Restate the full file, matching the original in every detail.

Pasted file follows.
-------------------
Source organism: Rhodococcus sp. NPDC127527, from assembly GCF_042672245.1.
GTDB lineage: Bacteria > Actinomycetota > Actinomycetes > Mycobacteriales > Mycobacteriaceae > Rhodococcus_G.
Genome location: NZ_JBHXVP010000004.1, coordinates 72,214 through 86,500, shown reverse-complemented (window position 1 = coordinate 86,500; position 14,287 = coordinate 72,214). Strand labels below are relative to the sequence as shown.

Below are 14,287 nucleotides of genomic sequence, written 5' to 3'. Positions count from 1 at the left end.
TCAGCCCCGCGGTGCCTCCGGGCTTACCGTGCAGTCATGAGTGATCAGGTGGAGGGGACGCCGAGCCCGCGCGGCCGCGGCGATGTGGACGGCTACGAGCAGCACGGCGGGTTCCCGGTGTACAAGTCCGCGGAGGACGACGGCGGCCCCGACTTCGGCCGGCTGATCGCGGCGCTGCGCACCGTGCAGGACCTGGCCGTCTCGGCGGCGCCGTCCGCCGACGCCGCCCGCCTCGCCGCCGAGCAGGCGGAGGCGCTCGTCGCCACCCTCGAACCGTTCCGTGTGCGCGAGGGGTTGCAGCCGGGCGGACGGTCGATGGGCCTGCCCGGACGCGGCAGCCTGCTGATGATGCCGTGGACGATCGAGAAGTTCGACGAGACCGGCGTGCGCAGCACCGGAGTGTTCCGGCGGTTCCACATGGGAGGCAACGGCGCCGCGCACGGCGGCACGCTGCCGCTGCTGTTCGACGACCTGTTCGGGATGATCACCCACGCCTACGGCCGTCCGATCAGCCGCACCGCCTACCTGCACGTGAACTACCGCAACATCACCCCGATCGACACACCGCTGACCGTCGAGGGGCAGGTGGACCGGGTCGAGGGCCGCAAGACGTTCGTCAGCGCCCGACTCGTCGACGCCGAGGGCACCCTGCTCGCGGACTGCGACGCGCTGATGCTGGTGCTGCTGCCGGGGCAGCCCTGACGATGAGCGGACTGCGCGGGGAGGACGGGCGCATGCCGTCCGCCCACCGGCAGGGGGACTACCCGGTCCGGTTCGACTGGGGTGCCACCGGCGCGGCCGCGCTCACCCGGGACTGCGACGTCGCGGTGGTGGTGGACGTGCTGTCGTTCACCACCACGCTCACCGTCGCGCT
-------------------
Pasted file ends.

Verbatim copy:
Source organism: Rhodococcus sp. NPDC127527, from assembly GCF_042672245.1.
GTDB lineage: Bacteria > Actinomycetota > Actinomycetes > Mycobacteriales > Mycobacteriaceae > Rhodococcus_G.
Genome location: NZ_JBHXVP010000004.1, coordinates 72,214 through 86,500, shown reverse-complemented (window position 1 = coordinate 86,500; position 14,287 = coordinate 72,214). Strand labels below are relative to the sequence as shown.

Below are 14,287 nucleotides of genomic sequence, written 5' to 3'. Positions count from 1 at the left end.
TCAGCCCCGCGGTGCCTCCGGGCTTACCGTGCAGTCATGAGTGATCAGGTGGAGGGGACGCCGAGCCCGCGCGGCCGCGGCGATGTGGACGGCTACGAGCAGCACGGCGGGTTCCCGGTGTACAAGTCCGCGGAGGACGACGGCGGCCCCGACTTCGGCCGGCTGATCGCGGCGCTGCGCACCGTGCAGGACCTGGCCGTCTCGGCGGCGCCGTCCGCCGACGCCGCCCGCCTCGCCGCCGAGCAGGCGGAGGCGCTCGTCGCCACCCTCGAACCGTTCCGTGTGCGCGAGGGGTTGCAGCCGGGCGGACGGTCGATGGGCCTGCCCGGACGCGGCAGCCTGCTGATGATGCCGTGGACGATCGAGAAGTTCGACGAGACCGGCGTGCGCAGCACCGGAGTGTTCCGGCGGTTCCACATGGGAGGCAACGGCGCCGCGCACGGCGGCACGCTGCCGCTGCTGTTCGACGACCTGTTCGGGATGATCACCCACGCCTACGGCCGTCCGATCAGCCGCACCGCCTACCTGCACGTGAACTACCGCAACATCACCCCGATCGACACACCGCTGACCGTCGAGGGGCAGGTGGACCGGGTCGAGGGCCGCAAGACGTTCGTCAGCGCCCGACTCGTCGACGCCGAGGGCACCCTGCTCGCGGACTGCGACGCGCTGATGCTGGTGCTGCTGCCGGGGCAGCCCTGACGATGAGCGGACTGCGCGGGGAGGACGGGCGCATGCCGTCCGCCCACCGGCAGGGGGACTACCCGGTCCGGTTCGACTGGGGTGCCACCGGCGCGGCCGCGCTCACCCGGGACTGCGACGTCGCGGTGGTGGTGGACGTGCTGTCGTTCACCACCACGCTCACCGTCGCGCT